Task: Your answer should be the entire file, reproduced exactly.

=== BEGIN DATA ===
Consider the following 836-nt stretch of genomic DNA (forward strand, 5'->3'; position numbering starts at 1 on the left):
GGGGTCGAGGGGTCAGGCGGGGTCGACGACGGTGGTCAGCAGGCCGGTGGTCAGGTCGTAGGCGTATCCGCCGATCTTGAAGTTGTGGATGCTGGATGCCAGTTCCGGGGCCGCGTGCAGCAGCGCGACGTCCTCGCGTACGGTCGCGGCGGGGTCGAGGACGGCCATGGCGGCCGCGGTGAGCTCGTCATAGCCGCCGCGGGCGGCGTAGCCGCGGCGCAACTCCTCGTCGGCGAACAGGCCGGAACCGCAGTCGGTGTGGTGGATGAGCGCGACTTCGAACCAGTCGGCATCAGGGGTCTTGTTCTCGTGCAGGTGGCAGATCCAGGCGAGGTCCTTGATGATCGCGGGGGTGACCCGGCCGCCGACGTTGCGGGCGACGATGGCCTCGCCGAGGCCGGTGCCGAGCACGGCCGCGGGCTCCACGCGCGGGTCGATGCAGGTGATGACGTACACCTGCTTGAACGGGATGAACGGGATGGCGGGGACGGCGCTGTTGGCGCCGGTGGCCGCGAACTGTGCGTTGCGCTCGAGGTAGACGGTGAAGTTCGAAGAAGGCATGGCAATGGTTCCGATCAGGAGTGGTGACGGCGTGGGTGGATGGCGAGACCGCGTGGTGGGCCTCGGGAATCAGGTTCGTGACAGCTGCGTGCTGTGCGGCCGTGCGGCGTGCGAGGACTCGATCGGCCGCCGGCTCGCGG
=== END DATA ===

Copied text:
Consider the following 836-nt stretch of genomic DNA (forward strand, 5'->3'; position numbering starts at 1 on the left):
GGGGTCGAGGGGTCAGGCGGGGTCGACGACGGTGGTCAGCAGGCCGGTGGTCAGGTCGTAGGCGTATCCGCCGATCTTGAAGTTGTGGATGCTGGATGCCAGTTCCGGGGCCGCGTGCAGCAGCGCGACGTCCTCGCGTACGGTCGCGGCGGGGTCGAGGACGGCCATGGCGGCCGCGGTGAGCTCGTCATAGCCGCCGCGGGCGGCGTAGCCGCGGCGCAACTCCTCGTCGGCGAACAGGCCGGAACCGCAGTCGGTGTGGTGGATGAGCGCGACTTCGAACCAGTCGGCATCAGGGGTCTTGTTCTCGTGCAGGTGGCAGATCCAGGCGAGGTCCTTGATGATCGCGGGGGTGACCCGGCCGCCGACGTTGCGGGCGACGATGGCCTCGCCGAGGCCGGTGCCGAGCACGGCCGCGGGCTCCACGCGCGGGTCGATGCAGGTGATGACGTACACCTGCTTGAACGGGATGAACGGGATGGCGGGGACGGCGCTGTTGGCGCCGGTGGCCGCGAACTGTGCGTTGCGCTCGAGGTAGACGGTGAAGTTCGAAGAAGGCATGGCAATGGTTCCGATCAGGAGTGGTGACGGCGTGGGTGGATGGCGAGACCGCGTGGTGGGCCTCGGGAATCAGGTTCGTGACAGCTGCGTGCTGTGCGGCCGTGCGGCGTGCGAGGACTCGATCGGCCGCCGGCTCGCGG